Mildred said that resident managers have demolished 70 units. They started with 1,244 units and now have 983 units. A number of units were combined to accommodate residents with larger families.

“With the problem of crime and small areas, we felt that this would help families in feeling safe and having more spacious room to live in.

“By providing this type of housing that the larger families required without being pushed out into another community that would and could cause harm to their children, Bromley Heath resident management has made it possible for our people to have quality housing that is decent and safe.”

“We do not consider ourselves a project, but a development, a community.”

Bromley Heath is all low-income buildings and Mildred said, “I look at getting mixed-income from within.”

I said to Mildred: “There has always been a mixture of incomes in public housing.”

As we spoke on the stigma on public housing residents and their level of incomes, Mildred and I agreed that “mixed income means that anyone who has not lived in public housing, their presence here is going to upgrade us.”

Mildred said she has always felt living in public housing “does not indicate a flaw in a person’s character. It just means that someone is economically deprived.”

I also talked about the mixed income here in Chicago, in which Lake Parc Place is involved:

“It is good,” I said. “There is no difference in the people, only their income level, which is not unusual when you think about it. Each person has a responsibility to their community and dwelling area and it is truly up to residents to be involved to move forward and build or to stay in the dark and not move at all.

“Information is not getting to all residents and ignorance becomes a bliss when residents are not informed of the changes that will affect the living conditions where they live.”

Mildred commented, “We as tenant leaders have a responsibility to educate residents. Many doors have been opened on lots of issues and people have not taken advantage of it.”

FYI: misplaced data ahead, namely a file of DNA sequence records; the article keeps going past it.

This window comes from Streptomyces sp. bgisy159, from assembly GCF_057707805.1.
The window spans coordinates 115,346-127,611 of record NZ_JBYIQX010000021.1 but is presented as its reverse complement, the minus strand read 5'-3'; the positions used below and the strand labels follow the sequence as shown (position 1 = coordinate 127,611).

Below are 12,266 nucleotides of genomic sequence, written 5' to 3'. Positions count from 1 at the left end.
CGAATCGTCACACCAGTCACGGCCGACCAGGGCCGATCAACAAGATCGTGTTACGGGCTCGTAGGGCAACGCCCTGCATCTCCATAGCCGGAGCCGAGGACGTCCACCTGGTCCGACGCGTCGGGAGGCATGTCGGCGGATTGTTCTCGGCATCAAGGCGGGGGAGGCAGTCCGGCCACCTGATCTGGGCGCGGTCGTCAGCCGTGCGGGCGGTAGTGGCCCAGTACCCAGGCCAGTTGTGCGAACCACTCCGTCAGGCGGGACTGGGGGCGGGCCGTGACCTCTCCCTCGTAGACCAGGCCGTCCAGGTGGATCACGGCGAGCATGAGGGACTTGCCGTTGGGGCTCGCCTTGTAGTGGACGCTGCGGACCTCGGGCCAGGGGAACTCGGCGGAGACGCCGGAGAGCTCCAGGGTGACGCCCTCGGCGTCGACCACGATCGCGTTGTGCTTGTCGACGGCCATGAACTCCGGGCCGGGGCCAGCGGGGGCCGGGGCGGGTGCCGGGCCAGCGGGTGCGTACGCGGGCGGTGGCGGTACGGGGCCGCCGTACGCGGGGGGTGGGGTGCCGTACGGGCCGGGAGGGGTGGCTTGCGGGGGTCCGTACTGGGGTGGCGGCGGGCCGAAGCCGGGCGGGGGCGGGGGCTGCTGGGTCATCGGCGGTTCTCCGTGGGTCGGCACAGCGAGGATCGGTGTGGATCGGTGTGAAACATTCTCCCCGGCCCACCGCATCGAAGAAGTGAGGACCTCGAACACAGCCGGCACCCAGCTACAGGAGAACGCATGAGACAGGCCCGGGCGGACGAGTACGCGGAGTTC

Mildred talked about the scant resources resident leaders have compared with the National Association of Housing and Redevelopment Officials (NAHRO) and the Conference of Large Public Housing Authorities (CLPHA): “They have a staff and budget. What do we have? We have volunteers and we can’t continue to be only volunteers.”

Mildred said Bromley-Heath has a newsletter and radio station but the radio station is not functioning right now. “It’s always going to be that core group of committed people that keep coming back,” she said.

Oh how well do I know the feeling and the fight, I thought to myself as she spoke about commitment of residents. It is a tragedy when laws are written that put the poor people in more darkness and environmentally unstable, deplorable housing or none at all.

Mildred spoke about the One Strike Policy and how it affected residents with a drug problem. She asked, “Wouldn’t it be more humane to get them in a program, than to throw them out on to the street, to a homeless shelter and eventually, right back to where they started?”

I said that “The law is not written by poor people but we pay the price for the mistakes on how they are written.”

When Mildred had the meetings on One Strike and rent rising, she said there was standing room only But for routine meetings, there are often only a few people. Mildred said, “People will only come out for their own interests. We always say at the Tenant Management Corporation that ‘Numbers are not what move us.’

“There’s always a handful that keep people’s feet to the fire and political leaders only represent a portion of the population.”

Mildred also said she thought Resident Management Corporations in Chicago were on the right track but is disappointed that Irene Johnson is no longer at the LeClaire Courts Resident Management Corporation.